I'll reply to Turkel's explanation [such as it was] for why "high priest" was used when I come to it. Unlike him, I don't evade an opponent's arguments and rebuttals.
Farrell then defies us to "cite a single passage of scripture that even implied that Abiathar had any special prominence at the time of the incident at Nob." We don't have to.
I'll translate this for readers who may not be accustomed to the evasive language that biblical inerrantists use when they can't answer an argument. Turkel is saying that he now realizes (Shazam! The revelations come pouring down!) that there are no passages in the Old Testament that attribute to Abiathar any special fame for being a "renowned priest whose name invoke[d] honoring the law," and so now he has to pretend that textual evidence of Casey's claim (which Turkel gullibly bought without checking into it) isn't important.
I'll challenge him again to quote the Old Testament passages that teach that Abiathar was especially "renown" for being a "stickler for the law." I'm sure readers understand that if there were such passages, Turkel would have found them by now and quoted them. The bottom line is that he made an assertion, which he now realizes that he cannot support with textual evidence. Hence, he has to claim that textual evidence isn't important.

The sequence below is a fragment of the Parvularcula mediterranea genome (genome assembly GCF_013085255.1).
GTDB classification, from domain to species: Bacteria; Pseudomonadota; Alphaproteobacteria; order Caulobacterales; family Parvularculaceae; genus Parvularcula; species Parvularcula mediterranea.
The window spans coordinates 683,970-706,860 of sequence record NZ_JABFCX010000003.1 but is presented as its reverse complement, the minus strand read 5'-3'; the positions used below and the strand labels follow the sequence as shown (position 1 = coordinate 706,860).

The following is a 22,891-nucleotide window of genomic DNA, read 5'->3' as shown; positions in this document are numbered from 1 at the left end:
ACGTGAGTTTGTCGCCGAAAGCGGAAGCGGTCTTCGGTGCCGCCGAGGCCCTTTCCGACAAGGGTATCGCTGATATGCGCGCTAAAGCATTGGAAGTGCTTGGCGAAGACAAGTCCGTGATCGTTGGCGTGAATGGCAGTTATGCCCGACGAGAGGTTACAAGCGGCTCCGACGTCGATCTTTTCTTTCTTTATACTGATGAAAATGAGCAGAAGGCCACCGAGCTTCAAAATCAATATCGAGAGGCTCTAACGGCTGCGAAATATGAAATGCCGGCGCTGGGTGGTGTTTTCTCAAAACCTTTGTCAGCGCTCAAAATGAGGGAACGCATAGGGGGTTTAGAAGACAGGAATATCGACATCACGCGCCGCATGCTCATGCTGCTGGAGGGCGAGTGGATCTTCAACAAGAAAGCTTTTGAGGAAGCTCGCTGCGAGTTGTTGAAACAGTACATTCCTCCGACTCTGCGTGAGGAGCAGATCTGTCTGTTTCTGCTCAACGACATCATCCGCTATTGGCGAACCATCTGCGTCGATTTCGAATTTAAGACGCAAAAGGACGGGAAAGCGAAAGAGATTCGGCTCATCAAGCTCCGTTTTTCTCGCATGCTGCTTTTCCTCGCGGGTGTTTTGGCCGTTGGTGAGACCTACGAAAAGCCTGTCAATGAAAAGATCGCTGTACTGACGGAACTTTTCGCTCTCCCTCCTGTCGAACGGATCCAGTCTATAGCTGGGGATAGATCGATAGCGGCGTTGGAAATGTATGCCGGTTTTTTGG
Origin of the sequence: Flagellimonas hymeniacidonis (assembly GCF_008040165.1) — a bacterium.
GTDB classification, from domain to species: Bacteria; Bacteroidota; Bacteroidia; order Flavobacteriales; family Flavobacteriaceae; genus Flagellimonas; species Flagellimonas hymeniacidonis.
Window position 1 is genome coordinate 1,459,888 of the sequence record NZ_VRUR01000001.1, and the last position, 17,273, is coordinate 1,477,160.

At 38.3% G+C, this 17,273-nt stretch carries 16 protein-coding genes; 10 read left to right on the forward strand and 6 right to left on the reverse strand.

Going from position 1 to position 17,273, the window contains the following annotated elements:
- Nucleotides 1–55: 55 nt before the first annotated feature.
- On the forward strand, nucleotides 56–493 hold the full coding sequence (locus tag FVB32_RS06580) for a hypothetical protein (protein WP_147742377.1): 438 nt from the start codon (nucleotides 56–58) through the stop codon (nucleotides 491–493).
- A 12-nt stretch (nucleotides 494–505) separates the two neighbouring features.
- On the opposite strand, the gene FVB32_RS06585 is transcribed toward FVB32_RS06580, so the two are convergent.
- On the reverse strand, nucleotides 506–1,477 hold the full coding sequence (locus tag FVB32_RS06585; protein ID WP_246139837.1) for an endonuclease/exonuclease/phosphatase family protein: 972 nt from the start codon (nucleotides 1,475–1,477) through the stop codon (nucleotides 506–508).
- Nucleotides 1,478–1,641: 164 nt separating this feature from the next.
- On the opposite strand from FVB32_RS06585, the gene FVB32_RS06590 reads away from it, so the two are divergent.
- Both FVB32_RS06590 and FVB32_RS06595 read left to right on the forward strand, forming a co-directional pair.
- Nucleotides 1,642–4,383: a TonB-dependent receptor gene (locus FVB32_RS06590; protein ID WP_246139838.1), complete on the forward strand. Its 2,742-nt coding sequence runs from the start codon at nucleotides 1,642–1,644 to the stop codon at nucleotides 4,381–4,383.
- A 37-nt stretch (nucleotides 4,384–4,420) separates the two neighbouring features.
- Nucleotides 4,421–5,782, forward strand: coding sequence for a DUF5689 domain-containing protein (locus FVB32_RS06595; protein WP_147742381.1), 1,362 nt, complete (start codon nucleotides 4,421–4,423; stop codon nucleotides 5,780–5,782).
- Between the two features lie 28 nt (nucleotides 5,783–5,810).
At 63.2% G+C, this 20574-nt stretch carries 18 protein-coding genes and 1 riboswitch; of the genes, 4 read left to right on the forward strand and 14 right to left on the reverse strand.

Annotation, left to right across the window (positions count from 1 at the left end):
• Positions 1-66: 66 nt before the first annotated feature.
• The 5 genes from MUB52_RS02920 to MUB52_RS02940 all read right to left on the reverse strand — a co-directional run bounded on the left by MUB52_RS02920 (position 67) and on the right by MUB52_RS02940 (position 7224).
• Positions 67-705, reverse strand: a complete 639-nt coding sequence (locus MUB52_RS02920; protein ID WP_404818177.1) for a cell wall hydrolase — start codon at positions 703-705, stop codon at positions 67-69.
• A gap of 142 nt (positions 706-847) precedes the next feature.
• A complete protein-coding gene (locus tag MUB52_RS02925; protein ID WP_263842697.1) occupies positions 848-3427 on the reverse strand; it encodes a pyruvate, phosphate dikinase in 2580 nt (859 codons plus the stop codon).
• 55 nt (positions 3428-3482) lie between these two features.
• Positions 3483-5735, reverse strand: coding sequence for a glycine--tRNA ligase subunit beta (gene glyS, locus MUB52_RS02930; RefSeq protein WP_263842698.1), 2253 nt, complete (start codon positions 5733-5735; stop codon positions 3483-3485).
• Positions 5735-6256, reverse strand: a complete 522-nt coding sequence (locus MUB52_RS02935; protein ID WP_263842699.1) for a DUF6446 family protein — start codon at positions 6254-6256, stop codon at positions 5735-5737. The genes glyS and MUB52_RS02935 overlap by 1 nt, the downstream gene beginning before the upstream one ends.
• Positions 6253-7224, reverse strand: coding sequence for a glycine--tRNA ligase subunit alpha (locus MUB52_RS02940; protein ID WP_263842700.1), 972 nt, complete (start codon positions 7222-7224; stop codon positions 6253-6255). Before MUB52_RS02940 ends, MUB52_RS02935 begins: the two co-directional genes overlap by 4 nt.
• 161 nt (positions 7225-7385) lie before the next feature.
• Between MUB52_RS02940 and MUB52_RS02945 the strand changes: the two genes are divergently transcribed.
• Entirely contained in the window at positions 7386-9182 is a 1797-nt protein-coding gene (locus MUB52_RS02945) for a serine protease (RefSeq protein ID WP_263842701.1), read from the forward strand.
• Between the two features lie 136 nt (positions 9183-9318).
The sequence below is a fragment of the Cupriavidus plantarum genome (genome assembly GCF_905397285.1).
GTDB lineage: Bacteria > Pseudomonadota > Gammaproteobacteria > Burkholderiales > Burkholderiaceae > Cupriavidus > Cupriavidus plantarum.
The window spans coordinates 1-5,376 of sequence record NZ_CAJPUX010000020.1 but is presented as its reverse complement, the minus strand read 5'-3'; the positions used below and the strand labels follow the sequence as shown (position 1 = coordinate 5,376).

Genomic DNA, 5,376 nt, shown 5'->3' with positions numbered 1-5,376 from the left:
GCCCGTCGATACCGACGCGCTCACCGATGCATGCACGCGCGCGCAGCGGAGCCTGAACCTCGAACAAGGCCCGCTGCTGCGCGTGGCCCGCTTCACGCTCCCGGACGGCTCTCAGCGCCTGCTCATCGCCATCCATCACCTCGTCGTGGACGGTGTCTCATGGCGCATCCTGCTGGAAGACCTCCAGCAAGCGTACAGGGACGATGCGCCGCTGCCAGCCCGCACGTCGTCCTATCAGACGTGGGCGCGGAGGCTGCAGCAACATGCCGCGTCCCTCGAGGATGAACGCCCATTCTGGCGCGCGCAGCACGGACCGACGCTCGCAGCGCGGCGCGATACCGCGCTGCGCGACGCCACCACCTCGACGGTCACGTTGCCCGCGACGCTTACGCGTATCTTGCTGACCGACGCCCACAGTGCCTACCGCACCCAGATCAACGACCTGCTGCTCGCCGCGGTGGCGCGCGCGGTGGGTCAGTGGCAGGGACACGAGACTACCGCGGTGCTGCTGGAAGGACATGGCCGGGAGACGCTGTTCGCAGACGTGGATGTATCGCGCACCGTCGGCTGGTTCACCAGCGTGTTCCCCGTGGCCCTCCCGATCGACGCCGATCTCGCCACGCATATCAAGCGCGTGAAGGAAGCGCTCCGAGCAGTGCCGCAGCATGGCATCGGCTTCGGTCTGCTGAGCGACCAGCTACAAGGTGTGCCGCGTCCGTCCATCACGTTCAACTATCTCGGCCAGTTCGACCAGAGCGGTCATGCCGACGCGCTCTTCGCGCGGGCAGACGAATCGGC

As our answer, derived from Casey, shows, the key issue is:
1. Abby was a renowned priest, one whose stature and time in office suggests a successful priest who followed the law.
And the textual evidence for this is what? I defy Turkel again to produce a single passage of scripture that indicates that Abiathar was recognized as a "renowned priest" who followed the law with any special fervor. If Abiathar was such a stickler for following the law, one would think that he would certainly have wanted to follow Yahweh's wishes, so why did Abiathar oppose Yahweh's choice of Solomon to succeed David on the throne?
Readers will see, as we go through Turkel's ducking and dodging, that he snipped and skipped my rebuttal arguments on this point. He's good at this. That's why I call him Robert "Snip-and-Skip" Turkel.
2.Obviously, for Abby to be such a decent priest, he could not be born in a vacuum. He had to have been influenced by people before him (as well as influencing people after him, but that is another issue that doesn't come in here).
Notice that Turkel is begging the very question he is obligated to prove, i.e., that Abiathar was "such a decent priest." What textual evidence can Turkel quote that would prove that Abiathar was any more "decent" in respect to following the law than were other priests at the time?
Why won't he post that evidence?
3. Therefore, the purpose of citing "at the time of Abiathar" is to show that this was a time when the law must have been closely followed and highly respected.